Council: Green WTP Redevelopment, and a Few Other Things
APA secures a three-year lease at Town Lake Animal Center
The early draft version of the June 7 City Council meeting agenda looks rather unburdened – a bare 41 items, with none jumping out as likely to be terribly controversial. In part, that may be because at its May 24 meeting, the council kicked enough matters down the road to fill several agendas, including virtually all of the zoning items, and some items – like the public hearing on the Imagine Austin Comprehensive Plan – that will likely bring out a crowd. Expect a revised and bulging agenda to emerge late this week, when the June 7 meeting becomes a remix of the May 24 meeting, and the June 14 meeting becomes the Greatest Unplayed Hits of June 7. The June 7 meeting also hosts what is scheduled to be the final discussion and the decision on the Austin Energy rate case – if they manage to get anything else done that day, it's gravy.
The comp plan discussion got bumped (to June 14) effectively by the evening debate over the Green Water Treatment Plant redevelopment plan, which took up several hours and rewrote the agreement. (For a detailed report on that debate, see "Then There's This.") Also bumped (to June 7) was the short-term rental discussion, which may be heated, as several neighborhood groups say that while they are friendly to residents' renting out their own homes on an occasional basis, they've dug in their heels to resist the widespread allowance of commercial rental uses in residential areas. According to a letter circulated by Blake Tollett of the West Austin Neighborhood Group, "The best estimate is that there are more than 600 of these commercial STRs (CSTRs) in the City, and we don't think this intense of a commercial residential use is appropriate in our single-family neighborhoods." Commercial use would require an ordinance change – currently the land-use code prohibits residential rentals of less than 10 days.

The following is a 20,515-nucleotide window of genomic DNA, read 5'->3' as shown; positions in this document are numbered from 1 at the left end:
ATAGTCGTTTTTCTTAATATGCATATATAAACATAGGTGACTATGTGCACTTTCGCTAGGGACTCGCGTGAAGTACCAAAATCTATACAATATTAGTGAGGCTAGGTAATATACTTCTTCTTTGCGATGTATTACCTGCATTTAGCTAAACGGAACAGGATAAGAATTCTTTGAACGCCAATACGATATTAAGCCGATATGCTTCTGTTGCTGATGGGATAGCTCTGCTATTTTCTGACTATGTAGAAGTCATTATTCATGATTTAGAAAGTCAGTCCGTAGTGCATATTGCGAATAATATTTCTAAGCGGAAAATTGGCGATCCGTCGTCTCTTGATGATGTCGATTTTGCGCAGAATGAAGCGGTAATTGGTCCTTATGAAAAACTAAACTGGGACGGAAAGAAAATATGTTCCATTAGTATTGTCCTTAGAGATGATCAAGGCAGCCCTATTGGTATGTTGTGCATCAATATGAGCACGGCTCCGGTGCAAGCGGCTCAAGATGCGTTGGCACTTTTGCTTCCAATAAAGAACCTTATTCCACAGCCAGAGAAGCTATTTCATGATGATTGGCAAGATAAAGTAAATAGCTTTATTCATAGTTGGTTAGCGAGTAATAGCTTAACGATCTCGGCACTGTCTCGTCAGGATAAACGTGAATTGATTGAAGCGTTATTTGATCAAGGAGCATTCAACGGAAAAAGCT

One thing that did get done last Thursday was a confirmation of the Austin Pets Alive! lease contract on the former Town Lake Animal Center, now extended to three years. That extension stuck in some folks' craws – the Travis County Animal Advocates, a new coalition of smaller rescue groups, argued to hold the agreement to one year to allow closer monitoring. But the agreement had been worked out among staff, APA!, and council members over the course of a couple of weeks, and after extended discussion Council Member Chris Riley pointed out that the agreement contained a 90-day opt-out for either side, that it included the veterinarian standards the groups were requesting, that intake would be restricted to Central Texas animals, and most importantly, that 60 kennels would be reserved for the smaller animal groups to take part in the rescue process. That appeared to persuade the opposition – although it's worth noting that when the new Levander Loop shelter was opened, it was envisioned as the replacement for the old and increasingly decrepit (and flood-prone) TLAC. Now the TLAC has effectively become a satellite adoption center, to be run by APA!.
This week council continued its Austin Energy rate review (during a Tuesday work session), still targeting June 7 as the day of final reckoning. It could be an anti-climax, as voting to lower AE's reserve balance (which council did early on) may well have been the most pragmatic move council could make to soften the inevitable blow of increased rates. Meanwhile, the urban rail discussion continues, and projected budget review is also cranking up – there are three regular meetings remaining in June, before council takes its July hiatus.